For southbound trains, when the green indicator light for signal 2R is illuminated, that means lever #2 on the interlocking machine has been rotated to the right. Similarly, for northbound trains signal 2L being illuminated means lever #2 has been rotated to the left.

    Note the pairs of two blue lights on tracks 2 and 3 under "BOWIE". These are "current of traffic" lights. These remind the tower operator that trains on the corresponding mainline track are moving in a particular direction. When the blue light of a given pair on the right is illuminated, the "current of traffic" is moving to the right, in this case southbound, consequently signals can only be set for the southbound direction. When the blue light on the left is illuminated, signals can only be set for the northbound direction

    An illuninated yellow light indicates that track is occupied and the signal has been "knocked down", reduced, to a setting of stop.

Link: track diagram


Machine

Machine
Mile: 0.0 Date: Nov 2017
Ease: A- View: S
Area: B T6:
Map: PG 9 H 7 Topographic Maps

The levers referred to in the description of the model board are the ones on this interlocking machine. This is probably the actual machine that was last used in Bowie Tower. Along the NEC the PRR employed pneumatic switch machinery, which means when the operator changed a lever here, a signal was trasmitted to trackside air pumps that provided air pressure to move the track switch.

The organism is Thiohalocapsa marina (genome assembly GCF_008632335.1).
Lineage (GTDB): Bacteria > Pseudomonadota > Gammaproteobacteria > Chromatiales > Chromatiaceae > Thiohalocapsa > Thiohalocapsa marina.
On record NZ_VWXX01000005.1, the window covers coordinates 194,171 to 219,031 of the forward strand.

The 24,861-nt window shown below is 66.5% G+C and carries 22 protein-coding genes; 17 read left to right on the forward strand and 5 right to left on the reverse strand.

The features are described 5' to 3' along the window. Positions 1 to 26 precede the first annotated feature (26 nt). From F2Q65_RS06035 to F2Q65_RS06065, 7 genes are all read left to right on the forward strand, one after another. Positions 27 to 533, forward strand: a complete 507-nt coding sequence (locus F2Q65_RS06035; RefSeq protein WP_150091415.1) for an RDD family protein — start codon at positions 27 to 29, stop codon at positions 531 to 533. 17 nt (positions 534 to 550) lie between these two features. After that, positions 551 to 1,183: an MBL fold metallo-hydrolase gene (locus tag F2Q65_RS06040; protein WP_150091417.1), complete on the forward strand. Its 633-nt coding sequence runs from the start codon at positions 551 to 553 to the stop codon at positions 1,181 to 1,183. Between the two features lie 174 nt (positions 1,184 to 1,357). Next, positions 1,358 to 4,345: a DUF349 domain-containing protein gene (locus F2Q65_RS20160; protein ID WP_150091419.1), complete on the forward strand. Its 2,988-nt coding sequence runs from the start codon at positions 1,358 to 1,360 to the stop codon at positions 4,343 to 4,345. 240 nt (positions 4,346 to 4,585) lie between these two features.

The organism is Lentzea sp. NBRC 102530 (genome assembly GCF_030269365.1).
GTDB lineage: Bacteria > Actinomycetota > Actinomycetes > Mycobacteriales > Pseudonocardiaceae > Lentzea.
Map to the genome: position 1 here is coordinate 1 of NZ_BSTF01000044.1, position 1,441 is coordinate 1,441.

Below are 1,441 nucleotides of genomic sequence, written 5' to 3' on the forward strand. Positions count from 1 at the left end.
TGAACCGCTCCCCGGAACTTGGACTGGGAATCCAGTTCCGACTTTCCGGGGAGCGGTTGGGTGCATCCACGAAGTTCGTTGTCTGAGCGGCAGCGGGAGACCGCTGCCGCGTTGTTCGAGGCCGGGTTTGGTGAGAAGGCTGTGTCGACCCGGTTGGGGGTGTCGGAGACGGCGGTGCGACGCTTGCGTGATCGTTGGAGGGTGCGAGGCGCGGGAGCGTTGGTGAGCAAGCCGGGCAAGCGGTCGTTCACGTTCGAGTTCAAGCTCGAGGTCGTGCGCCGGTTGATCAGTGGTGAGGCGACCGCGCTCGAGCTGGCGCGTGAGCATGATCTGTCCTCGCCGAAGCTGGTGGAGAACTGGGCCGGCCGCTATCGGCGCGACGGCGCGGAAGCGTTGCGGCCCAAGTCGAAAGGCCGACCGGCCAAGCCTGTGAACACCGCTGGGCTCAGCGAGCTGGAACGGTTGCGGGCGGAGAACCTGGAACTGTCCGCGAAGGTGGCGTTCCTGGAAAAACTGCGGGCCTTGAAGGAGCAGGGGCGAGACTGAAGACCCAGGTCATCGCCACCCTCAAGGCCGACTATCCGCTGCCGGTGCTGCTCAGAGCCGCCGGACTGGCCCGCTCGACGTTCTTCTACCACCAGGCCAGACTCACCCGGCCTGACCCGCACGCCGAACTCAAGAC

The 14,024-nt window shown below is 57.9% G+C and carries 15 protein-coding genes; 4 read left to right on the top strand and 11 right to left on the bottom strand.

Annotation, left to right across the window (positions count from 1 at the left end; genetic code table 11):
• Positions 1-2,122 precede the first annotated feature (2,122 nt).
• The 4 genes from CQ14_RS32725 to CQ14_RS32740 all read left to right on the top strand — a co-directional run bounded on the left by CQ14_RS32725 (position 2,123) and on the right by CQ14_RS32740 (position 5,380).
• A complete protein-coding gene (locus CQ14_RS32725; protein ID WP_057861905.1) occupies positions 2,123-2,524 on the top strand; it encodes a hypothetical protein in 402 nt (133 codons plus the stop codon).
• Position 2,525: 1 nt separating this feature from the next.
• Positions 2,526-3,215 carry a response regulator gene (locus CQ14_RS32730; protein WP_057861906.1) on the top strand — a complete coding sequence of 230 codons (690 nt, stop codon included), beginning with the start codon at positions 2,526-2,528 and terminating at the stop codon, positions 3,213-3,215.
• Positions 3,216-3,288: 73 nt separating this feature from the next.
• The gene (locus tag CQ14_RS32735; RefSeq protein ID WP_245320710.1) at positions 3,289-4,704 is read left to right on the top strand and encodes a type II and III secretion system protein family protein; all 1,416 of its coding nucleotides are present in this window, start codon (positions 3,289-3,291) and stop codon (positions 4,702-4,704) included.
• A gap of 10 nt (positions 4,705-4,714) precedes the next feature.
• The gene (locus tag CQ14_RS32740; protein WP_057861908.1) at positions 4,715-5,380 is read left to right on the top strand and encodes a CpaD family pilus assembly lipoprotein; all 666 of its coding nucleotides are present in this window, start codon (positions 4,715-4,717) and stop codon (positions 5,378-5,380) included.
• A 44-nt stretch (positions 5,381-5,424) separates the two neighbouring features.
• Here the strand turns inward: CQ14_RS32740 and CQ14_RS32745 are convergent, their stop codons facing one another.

Levers

Levers
Mile: 0.0 Date: Nov 2017
Ease: A- View:
Area: B T6:
Map: PG 9 H 7 Topographic Maps

machine description Instead of pneumatics, many railroads installed mechanical interlocking machines where switch settings were changed by an operator pulling on a lever, called an armstrong lever, that was mechanically linked to the switch. The machine in this case is human-powered; the lever turns a crank, which turns a mechanical linkage of pipes from the tower to the actual track switch that can be hundreds of feet away.

The Bowie museum has on display these armstrong levers, used at HO Tower in Hancock, Maryland, the last Baltimore & Ohio RR tower to remain in operation. CSX closed it during 2010. Through 1986 the tower also was part of the country's last Morse code telegraph line.

Links: inside HO tower, levers at Miller Tower


Desk

Desk
Mile: 0.0 Date: Nov 2017
Ease: A- View: NW
Area: B T6:
Map: PG 9 H 7 Topographic Maps

Communication equipment from various eras is spread across the tower operator's desk.


Switch Board

Switch Board
Mile: 0.0 Date: Nov 2017
Ease: A- View: NW
Area: B T6:
Map: PG 9 H 7 Topographic Maps

switchboard Communication has always been as essential to the operation of a railroad as its locomotives. Sadly, this object, what appears to be the oldest of the equipment, is not described. It could be a rudimentary telephone switchboard, or perhaps an old way to set various signals. The larger, more modern box shown at right is a mid-20th Century telephone switchboard.


Telephone

Telephone
Mile: 0.0 Date: Nov 2017
Ease: A- View: NW
Area: B T6:
Map: PG 9 H 7 Topographic Maps

This telephone had been located about a mile southwest of Bowie at Springfield Crossing, site of the PRR's Springfield Station. Landline ringing voltage was -- and still is -- sufficient to deliver an unpleasant shock, hence the warning to not touch the metal portions of the telephone. telephone book

First on the call list was the Power Director, the person in charge of keeping the juice flowing and the trains running, as urged by a "Trains must run!" sign in his office. An article in the January 1937 issue of Popular Mechanics reports the NYC - DC line consumed 563 terawatts of electricity during the year (1936?), roughly the amount used by 500,000 average USA houses that year.